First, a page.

How fried rice drove me insane (Part 1)

May 29th, 2010, 10:32 pm PST by Kat

For the last ~5+ years I have been attempting to make fried rice. Not just any fried rice though, my Ama’s fried rice. I have wonderful memories of visiting Vancouver in the summer and for Christmas and having my Ama’s fried rice for dinner, usually with an accompanying soup of some sort. The combination of my Ama’s fried rice and black (seaweed) soup would be one of my top picks for a “last meal”. My Ama is in a wheelchair now and doesn’t cook anymore. So, if I ever want to have this dish again, I figured I should learn how to make it. If you look at the fried rice, it looks pretty plain: slightly yellow rice, often with (but not always) thin slices of Chinese sausage. “How hard could it be?” I thought. 5 years later I am no closer to the correct recipe than I was when I started, and I now have the urge to kill my entire family.

To really understand my pain, we have to go back to the beginning of my epic rice journey. I started out making fried rice the way my mom makes it with oil, rice. egg, garlic powder and mixed frozen vegetables, and sometimes shrimp. My mom didn’t use the Chinese sausage because I don’t actually like it. When I took out the vegetables, it still didn’t taste the same as Ama’s rice (when there wasn’t any sausage in it). I figured I’d just ask my Ama, and she’d tell me how she made the rice, and all would be yummy. I didn’t asking her in the beginning because in the past she always said that she didn’t measure anything – she just cooked, so she couldn’t tell me how much of anything she put in. Fine. Whatever, just tell me WHAT is in it, and I can play around with it. At this point every family member pipes in with totally random things that my Ama may or may not have ever used in her fried rice at one point or another: egg, Chinese sausage, shrimp, pork, adobo sauce, soy sauce, salt, etc. etc. the list goes on. I tried to clarify that I just wanted the ingredients for her simple fried rice: the yellow rice with or without sausage – that’s it. It was like yelling into the wind. “You need shrimp!” “She used light soy sauce.” “She never used soy sauce, she only used salt.”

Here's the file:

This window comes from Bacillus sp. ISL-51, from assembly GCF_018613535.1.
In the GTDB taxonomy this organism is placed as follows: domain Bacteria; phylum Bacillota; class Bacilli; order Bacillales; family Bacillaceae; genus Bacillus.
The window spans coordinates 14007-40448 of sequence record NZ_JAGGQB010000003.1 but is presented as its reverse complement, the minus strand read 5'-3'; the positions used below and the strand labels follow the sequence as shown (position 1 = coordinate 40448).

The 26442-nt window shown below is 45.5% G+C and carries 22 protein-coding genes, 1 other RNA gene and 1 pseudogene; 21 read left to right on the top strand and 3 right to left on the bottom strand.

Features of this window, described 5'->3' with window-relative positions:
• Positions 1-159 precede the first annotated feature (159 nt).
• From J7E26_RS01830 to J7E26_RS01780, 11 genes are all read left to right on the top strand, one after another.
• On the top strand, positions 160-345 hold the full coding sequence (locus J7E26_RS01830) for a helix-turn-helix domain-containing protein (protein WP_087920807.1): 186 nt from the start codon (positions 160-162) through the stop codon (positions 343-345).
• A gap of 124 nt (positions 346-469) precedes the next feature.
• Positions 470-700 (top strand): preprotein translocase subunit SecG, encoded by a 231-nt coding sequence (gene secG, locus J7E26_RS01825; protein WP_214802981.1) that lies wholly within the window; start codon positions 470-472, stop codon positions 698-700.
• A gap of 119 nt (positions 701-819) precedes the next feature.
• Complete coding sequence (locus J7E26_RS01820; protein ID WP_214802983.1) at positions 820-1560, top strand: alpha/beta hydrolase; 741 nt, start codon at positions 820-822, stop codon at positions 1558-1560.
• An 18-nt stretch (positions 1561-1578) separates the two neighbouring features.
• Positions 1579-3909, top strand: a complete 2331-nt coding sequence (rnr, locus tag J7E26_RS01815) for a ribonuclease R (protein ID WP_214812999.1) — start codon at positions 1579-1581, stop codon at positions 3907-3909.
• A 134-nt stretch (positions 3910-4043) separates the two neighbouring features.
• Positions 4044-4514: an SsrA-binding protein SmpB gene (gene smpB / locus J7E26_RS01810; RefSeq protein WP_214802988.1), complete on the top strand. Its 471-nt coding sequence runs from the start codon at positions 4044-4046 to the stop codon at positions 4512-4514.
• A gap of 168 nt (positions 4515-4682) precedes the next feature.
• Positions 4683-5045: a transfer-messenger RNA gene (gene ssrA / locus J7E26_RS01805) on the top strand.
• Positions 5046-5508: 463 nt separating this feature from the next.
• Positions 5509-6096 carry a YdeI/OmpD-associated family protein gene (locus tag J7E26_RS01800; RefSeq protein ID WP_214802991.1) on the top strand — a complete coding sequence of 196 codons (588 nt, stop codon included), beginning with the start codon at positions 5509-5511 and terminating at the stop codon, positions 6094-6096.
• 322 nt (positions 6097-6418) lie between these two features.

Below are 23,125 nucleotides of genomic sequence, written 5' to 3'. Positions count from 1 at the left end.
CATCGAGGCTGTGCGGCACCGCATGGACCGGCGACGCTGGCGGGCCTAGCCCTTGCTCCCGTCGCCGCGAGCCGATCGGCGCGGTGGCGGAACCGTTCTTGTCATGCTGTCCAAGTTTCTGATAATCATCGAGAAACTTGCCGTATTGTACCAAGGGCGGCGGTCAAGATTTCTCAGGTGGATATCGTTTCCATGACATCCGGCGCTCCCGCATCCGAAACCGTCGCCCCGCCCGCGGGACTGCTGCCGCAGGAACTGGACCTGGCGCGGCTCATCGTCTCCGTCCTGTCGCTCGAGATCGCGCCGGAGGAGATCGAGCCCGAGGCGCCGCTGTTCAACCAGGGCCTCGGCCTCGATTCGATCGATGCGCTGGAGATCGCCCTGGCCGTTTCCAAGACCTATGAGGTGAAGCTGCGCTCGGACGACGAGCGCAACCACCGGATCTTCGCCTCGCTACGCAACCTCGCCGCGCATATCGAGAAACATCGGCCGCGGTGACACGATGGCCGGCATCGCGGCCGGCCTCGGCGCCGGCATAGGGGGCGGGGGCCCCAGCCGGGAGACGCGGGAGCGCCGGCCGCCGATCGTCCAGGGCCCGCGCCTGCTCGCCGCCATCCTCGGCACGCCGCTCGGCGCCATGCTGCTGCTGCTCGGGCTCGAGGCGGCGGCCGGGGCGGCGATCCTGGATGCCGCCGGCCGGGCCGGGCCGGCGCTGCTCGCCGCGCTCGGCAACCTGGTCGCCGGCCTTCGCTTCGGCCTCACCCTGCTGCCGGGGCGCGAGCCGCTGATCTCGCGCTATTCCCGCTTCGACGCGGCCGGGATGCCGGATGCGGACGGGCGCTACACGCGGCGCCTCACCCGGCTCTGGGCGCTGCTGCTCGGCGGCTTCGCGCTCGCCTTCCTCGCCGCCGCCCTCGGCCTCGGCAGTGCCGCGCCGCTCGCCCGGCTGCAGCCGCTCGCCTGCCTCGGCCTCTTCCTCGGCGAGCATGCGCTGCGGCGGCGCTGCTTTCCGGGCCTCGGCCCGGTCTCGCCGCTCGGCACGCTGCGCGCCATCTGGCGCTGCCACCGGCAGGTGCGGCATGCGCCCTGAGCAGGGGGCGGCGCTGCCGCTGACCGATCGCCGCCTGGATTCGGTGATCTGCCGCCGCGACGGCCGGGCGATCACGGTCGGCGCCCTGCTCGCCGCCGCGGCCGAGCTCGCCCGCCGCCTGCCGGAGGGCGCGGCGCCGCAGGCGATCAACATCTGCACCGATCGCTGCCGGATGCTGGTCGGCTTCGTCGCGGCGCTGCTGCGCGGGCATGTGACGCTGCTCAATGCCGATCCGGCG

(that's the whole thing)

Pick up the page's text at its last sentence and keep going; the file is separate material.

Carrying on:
So, I went away and tried again on my own with no more knowledge that I had before. But whatever, I persevered. I learned to ask specific questions:

Me: Ama, did you use MSG, salt or soy sauce?
Ama: Yes.
Me: All three together?
Ama: No.
*silence*
Me: *deep breath* Which one?
Ama: I used to use MSG, but that was a long time ago.
Me: So recently did you use salt or soy sauce or both?
Ama: Yes.
Me: You used both together?
Ama: Yes.
Me: [thinking we’re making progress] Okay, but how is it that your rice is really pale yellow? If I used soy sauce, my rice turns brown-ish.
Ama: I used light soy sauce.
Me: So did I. How much did you use?
Ama: *smiles*

I don’t think she used soy sauce. There’s no freaking way. Even the slightest dash of light soy sauce turns the rice a light brown. Damn you old woman!

Me: Okay, how about the egg.
Aunt X: She scrambles eggs and then cuts them up into small pieces and adds those to the rice.
Aunt Y: She adds raw egg to the rice and it cooks as the rice was frying.
Aunt X: You should add pork or shrimp. Do you have shrimp?
Aunt Z: Or adobo sauce! It tastes good with adobo sauce!
Me: No! I’m asking about eggs!! Ama, did you cook the egg with the rice or add cooked egg to the rice?
Ama: Yes.
Me: You’ve done both at different times or together?
Ama: I used to put it in raw, but then I started cooking it first and adding cooked egg to the rice.